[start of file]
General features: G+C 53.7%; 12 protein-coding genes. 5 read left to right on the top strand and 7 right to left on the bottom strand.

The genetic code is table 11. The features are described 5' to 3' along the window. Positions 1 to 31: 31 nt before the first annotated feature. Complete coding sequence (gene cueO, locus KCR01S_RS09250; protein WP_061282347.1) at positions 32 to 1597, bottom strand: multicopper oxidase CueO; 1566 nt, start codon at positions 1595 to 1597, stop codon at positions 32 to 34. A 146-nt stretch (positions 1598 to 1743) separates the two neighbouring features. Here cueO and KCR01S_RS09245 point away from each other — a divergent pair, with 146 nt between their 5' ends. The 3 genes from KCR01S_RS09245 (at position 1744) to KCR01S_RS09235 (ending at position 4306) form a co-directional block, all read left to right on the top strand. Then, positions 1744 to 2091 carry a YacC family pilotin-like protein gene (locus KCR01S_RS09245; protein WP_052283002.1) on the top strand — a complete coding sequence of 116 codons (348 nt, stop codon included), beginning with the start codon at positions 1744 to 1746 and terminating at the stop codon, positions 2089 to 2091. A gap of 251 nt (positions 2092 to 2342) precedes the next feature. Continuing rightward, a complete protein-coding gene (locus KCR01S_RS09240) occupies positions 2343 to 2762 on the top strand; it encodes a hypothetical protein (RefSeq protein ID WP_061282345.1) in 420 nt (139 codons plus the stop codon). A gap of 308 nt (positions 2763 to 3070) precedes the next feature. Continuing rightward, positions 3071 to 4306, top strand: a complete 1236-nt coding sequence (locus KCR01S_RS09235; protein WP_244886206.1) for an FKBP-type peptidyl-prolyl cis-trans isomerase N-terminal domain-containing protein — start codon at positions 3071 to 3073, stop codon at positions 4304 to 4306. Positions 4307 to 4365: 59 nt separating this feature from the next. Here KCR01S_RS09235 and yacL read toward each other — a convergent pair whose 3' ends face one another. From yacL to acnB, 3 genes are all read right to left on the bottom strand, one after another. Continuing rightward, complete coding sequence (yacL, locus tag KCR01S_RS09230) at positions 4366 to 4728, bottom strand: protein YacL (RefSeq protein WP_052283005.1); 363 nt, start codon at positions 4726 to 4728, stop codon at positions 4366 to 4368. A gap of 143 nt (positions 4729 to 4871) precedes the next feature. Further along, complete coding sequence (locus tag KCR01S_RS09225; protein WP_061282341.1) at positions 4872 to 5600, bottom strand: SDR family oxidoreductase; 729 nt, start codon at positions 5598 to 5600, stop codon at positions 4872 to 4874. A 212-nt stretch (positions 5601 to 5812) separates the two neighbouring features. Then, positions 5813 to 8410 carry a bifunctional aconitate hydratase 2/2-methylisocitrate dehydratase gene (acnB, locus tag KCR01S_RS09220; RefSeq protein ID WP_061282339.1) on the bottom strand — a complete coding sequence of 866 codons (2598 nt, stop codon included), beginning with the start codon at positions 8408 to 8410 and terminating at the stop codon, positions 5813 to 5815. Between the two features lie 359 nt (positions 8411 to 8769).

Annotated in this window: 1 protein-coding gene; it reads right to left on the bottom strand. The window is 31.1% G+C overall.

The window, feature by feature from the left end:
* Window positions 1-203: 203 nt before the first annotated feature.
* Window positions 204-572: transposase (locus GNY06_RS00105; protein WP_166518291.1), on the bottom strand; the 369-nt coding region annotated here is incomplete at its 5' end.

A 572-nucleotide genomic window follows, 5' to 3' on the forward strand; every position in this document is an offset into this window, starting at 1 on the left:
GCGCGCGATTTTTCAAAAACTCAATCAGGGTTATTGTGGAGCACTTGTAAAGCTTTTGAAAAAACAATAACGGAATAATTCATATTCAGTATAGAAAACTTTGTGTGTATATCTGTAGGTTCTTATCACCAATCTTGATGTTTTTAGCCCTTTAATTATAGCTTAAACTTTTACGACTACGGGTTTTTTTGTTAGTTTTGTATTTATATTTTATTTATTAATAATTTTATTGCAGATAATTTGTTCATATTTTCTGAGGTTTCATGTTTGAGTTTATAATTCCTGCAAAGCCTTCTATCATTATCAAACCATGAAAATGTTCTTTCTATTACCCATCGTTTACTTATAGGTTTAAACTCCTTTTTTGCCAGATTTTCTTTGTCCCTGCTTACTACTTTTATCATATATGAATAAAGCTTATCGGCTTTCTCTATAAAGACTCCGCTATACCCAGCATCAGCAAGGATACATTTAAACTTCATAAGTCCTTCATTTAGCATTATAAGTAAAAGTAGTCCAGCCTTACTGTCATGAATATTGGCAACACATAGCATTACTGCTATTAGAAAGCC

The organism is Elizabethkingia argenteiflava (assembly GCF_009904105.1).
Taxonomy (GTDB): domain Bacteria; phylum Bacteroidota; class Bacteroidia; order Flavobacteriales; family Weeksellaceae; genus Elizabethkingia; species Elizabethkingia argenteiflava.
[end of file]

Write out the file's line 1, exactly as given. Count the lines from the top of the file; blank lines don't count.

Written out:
General features: G+C 53.7%; 12 protein-coding genes. 5 read left to right on the top strand and 7 right to left on the bottom strand.